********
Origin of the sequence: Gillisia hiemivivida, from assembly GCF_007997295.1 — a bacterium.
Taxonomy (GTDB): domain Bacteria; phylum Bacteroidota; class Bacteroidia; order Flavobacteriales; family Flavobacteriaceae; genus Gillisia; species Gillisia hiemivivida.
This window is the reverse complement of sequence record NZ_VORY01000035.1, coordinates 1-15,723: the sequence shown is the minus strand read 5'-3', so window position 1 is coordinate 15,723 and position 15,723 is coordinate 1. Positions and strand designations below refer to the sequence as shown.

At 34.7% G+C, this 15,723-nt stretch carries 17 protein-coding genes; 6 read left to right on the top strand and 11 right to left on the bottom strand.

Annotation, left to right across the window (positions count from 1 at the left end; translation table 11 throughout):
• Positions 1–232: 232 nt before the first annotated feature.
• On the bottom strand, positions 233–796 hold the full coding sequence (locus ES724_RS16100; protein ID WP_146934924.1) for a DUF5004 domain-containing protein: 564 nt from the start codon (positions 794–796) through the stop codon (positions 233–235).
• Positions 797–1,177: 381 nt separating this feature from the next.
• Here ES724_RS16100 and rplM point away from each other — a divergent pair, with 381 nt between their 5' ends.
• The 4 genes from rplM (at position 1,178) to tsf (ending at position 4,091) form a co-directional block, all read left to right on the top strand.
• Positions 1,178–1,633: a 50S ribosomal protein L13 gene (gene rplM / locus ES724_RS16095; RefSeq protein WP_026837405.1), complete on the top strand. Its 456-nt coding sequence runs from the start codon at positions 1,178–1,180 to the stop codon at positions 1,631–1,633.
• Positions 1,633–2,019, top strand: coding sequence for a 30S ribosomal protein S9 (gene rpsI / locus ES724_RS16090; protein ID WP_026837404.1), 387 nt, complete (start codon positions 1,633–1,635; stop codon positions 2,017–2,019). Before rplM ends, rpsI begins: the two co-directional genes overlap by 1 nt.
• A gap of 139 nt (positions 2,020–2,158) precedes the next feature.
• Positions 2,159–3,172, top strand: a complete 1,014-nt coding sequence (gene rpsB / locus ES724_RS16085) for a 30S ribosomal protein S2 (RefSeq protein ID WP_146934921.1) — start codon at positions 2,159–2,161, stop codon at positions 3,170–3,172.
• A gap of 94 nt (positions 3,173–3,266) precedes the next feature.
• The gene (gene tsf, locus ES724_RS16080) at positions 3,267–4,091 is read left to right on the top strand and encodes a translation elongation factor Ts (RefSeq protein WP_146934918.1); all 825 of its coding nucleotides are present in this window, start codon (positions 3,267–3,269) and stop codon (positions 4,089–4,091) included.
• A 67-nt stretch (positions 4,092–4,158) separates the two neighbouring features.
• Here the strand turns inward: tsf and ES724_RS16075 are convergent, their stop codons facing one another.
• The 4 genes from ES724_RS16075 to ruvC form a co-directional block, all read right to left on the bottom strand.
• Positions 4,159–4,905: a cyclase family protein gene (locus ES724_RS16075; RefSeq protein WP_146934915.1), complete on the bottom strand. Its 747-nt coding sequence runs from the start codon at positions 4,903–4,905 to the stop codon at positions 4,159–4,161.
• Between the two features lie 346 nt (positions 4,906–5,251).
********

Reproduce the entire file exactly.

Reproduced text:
Origin of the sequence: Gillisia hiemivivida, from assembly GCF_007997295.1 — a bacterium.
Taxonomy (GTDB): domain Bacteria; phylum Bacteroidota; class Bacteroidia; order Flavobacteriales; family Flavobacteriaceae; genus Gillisia; species Gillisia hiemivivida.
This window is the reverse complement of sequence record NZ_VORY01000035.1, coordinates 1-15,723: the sequence shown is the minus strand read 5'-3', so window position 1 is coordinate 15,723 and position 15,723 is coordinate 1. Positions and strand designations below refer to the sequence as shown.

At 34.7% G+C, this 15,723-nt stretch carries 17 protein-coding genes; 6 read left to right on the top strand and 11 right to left on the bottom strand.

Annotation, left to right across the window (positions count from 1 at the left end; translation table 11 throughout):
• Positions 1–232: 232 nt before the first annotated feature.
• On the bottom strand, positions 233–796 hold the full coding sequence (locus ES724_RS16100; protein ID WP_146934924.1) for a DUF5004 domain-containing protein: 564 nt from the start codon (positions 794–796) through the stop codon (positions 233–235).
• Positions 797–1,177: 381 nt separating this feature from the next.
• Here ES724_RS16100 and rplM point away from each other — a divergent pair, with 381 nt between their 5' ends.
• The 4 genes from rplM (at position 1,178) to tsf (ending at position 4,091) form a co-directional block, all read left to right on the top strand.
• Positions 1,178–1,633: a 50S ribosomal protein L13 gene (gene rplM / locus ES724_RS16095; RefSeq protein WP_026837405.1), complete on the top strand. Its 456-nt coding sequence runs from the start codon at positions 1,178–1,180 to the stop codon at positions 1,631–1,633.
• Positions 1,633–2,019, top strand: coding sequence for a 30S ribosomal protein S9 (gene rpsI / locus ES724_RS16090; protein ID WP_026837404.1), 387 nt, complete (start codon positions 1,633–1,635; stop codon positions 2,017–2,019). Before rplM ends, rpsI begins: the two co-directional genes overlap by 1 nt.
• A gap of 139 nt (positions 2,020–2,158) precedes the next feature.
• Positions 2,159–3,172, top strand: a complete 1,014-nt coding sequence (gene rpsB / locus ES724_RS16085) for a 30S ribosomal protein S2 (RefSeq protein ID WP_146934921.1) — start codon at positions 2,159–2,161, stop codon at positions 3,170–3,172.
• A gap of 94 nt (positions 3,173–3,266) precedes the next feature.
• The gene (gene tsf, locus ES724_RS16080) at positions 3,267–4,091 is read left to right on the top strand and encodes a translation elongation factor Ts (RefSeq protein WP_146934918.1); all 825 of its coding nucleotides are present in this window, start codon (positions 3,267–3,269) and stop codon (positions 4,089–4,091) included.
• A 67-nt stretch (positions 4,092–4,158) separates the two neighbouring features.
• Here the strand turns inward: tsf and ES724_RS16075 are convergent, their stop codons facing one another.
• The 4 genes from ES724_RS16075 to ruvC form a co-directional block, all read right to left on the bottom strand.
• Positions 4,159–4,905: a cyclase family protein gene (locus ES724_RS16075; RefSeq protein WP_146934915.1), complete on the bottom strand. Its 747-nt coding sequence runs from the start codon at positions 4,903–4,905 to the stop codon at positions 4,159–4,161.
• Between the two features lie 346 nt (positions 4,906–5,251).